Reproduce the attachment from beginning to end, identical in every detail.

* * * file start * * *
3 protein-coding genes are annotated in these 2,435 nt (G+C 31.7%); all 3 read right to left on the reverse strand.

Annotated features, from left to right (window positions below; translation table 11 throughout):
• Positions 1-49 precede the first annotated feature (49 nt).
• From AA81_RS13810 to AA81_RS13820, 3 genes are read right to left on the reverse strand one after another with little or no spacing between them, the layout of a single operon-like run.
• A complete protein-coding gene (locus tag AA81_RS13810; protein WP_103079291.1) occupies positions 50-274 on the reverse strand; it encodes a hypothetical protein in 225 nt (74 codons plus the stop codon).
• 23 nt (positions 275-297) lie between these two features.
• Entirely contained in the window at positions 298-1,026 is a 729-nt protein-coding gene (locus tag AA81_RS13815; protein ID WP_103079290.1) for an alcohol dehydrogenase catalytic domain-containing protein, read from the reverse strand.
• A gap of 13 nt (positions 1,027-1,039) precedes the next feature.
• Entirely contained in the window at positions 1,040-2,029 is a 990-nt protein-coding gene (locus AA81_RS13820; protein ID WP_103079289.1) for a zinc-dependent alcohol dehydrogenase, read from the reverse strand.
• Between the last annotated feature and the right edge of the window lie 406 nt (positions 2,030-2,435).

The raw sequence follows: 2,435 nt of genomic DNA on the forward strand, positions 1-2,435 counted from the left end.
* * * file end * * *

3 protein-coding genes are annotated in these 2,435 nt (G+C 31.7%); all 3 read right to left on the reverse strand.

Annotated features, from left to right (window positions below; translation table 11 throughout):
• Positions 1-49 precede the first annotated feature (49 nt).
• From AA81_RS13810 to AA81_RS13820, 3 genes are read right to left on the reverse strand one after another with little or no spacing between them, the layout of a single operon-like run.
• A complete protein-coding gene (locus tag AA81_RS13810; protein WP_103079291.1) occupies positions 50-274 on the reverse strand; it encodes a hypothetical protein in 225 nt (74 codons plus the stop codon).
• 23 nt (positions 275-297) lie between these two features.
• Entirely contained in the window at positions 298-1,026 is a 729-nt protein-coding gene (locus tag AA81_RS13815; protein ID WP_103079290.1) for an alcohol dehydrogenase catalytic domain-containing protein, read from the reverse strand.
• A gap of 13 nt (positions 1,027-1,039) precedes the next feature.
• Entirely contained in the window at positions 1,040-2,029 is a 990-nt protein-coding gene (locus AA81_RS13820; protein ID WP_103079289.1) for a zinc-dependent alcohol dehydrogenase, read from the reverse strand.
• Between the last annotated feature and the right edge of the window lie 406 nt (positions 2,030-2,435).

The raw sequence follows: 2,435 nt of genomic DNA on the forward strand, positions 1-2,435 counted from the left end.